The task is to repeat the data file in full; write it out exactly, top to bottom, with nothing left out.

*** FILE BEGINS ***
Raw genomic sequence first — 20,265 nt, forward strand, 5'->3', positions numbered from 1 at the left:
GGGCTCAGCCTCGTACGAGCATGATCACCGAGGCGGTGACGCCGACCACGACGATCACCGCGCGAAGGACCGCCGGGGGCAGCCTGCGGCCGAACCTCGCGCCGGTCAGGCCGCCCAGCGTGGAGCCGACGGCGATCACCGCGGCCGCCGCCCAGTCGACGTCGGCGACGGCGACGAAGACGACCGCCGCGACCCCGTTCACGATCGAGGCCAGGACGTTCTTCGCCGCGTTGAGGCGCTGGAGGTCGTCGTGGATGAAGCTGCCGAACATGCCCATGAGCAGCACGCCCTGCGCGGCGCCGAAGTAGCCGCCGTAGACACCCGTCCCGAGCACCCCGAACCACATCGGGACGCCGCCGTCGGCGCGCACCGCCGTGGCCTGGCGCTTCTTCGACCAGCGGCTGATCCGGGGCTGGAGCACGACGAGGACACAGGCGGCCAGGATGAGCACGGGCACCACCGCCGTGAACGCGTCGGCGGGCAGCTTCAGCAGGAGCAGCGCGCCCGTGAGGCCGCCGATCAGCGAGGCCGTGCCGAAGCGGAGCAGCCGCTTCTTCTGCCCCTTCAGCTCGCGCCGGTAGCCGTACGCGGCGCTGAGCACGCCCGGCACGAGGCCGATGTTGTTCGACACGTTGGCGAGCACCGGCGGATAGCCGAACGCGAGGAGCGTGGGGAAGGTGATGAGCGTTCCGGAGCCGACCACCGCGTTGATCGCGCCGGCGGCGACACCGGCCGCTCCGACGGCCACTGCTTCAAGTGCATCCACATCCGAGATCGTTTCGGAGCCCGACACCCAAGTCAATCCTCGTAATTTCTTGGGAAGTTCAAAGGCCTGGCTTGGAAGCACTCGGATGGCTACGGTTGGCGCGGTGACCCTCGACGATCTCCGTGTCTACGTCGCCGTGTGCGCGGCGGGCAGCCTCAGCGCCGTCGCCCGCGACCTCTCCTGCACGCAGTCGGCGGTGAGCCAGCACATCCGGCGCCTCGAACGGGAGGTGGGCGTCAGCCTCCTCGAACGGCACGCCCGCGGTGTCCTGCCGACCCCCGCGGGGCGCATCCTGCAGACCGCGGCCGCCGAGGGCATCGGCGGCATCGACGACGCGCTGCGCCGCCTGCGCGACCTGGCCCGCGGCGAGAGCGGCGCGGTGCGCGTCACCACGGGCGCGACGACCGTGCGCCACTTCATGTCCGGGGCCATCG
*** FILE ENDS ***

Raw genomic sequence first — 20,265 nt, forward strand, 5'->3', positions numbered from 1 at the left:
GGGCTCAGCCTCGTACGAGCATGATCACCGAGGCGGTGACGCCGACCACGACGATCACCGCGCGAAGGACCGCCGGGGGCAGCCTGCGGCCGAACCTCGCGCCGGTCAGGCCGCCCAGCGTGGAGCCGACGGCGATCACCGCGGCCGCCGCCCAGTCGACGTCGGCGACGGCGACGAAGACGACCGCCGCGACCCCGTTCACGATCGAGGCCAGGACGTTCTTCGCCGCGTTGAGGCGCTGGAGGTCGTCGTGGATGAAGCTGCCGAACATGCCCATGAGCAGCACGCCCTGCGCGGCGCCGAAGTAGCCGCCGTAGACACCCGTCCCGAGCACCCCGAACCACATCGGGACGCCGCCGTCGGCGCGCACCGCCGTGGCCTGGCGCTTCTTCGACCAGCGGCTGATCCGGGGCTGGAGCACGACGAGGACACAGGCGGCCAGGATGAGCACGGGCACCACCGCCGTGAACGCGTCGGCGGGCAGCTTCAGCAGGAGCAGCGCGCCCGTGAGGCCGCCGATCAGCGAGGCCGTGCCGAAGCGGAGCAGCCGCTTCTTCTGCCCCTTCAGCTCGCGCCGGTAGCCGTACGCGGCGCTGAGCACGCCCGGCACGAGGCCGATGTTGTTCGACACGTTGGCGAGCACCGGCGGATAGCCGAACGCGAGGAGCGTGGGGAAGGTGATGAGCGTTCCGGAGCCGACCACCGCGTTGATCGCGCCGGCGGCGACACCGGCCGCTCCGACGGCCACTGCTTCAAGTGCATCCACATCCGAGATCGTTTCGGAGCCCGACACCCAAGTCAATCCTCGTAATTTCTTGGGAAGTTCAAAGGCCTGGCTTGGAAGCACTCGGATGGCTACGGTTGGCGCGGTGACCCTCGACGATCTCCGTGTCTACGTCGCCGTGTGCGCGGCGGGCAGCCTCAGCGCCGTCGCCCGCGACCTCTCCTGCACGCAGTCGGCGGTGAGCCAGCACATCCGGCGCCTCGAACGGGAGGTGGGCGTCAGCCTCCTCGAACGGCACGCCCGCGGTGTCCTGCCGACCCCCGCGGGGCGCATCCTGCAGACCGCGGCCGCCGAGGGCATCGGCGGCATCGACGACGCGCTGCGCCGCCTGCGCGACCTGGCCCGCGGCGAGAGCGGCGCGGTGCGCGTCACCACGGGCGCGACGACCGTGCGCCACTTCATGTCCGGGGCCATCG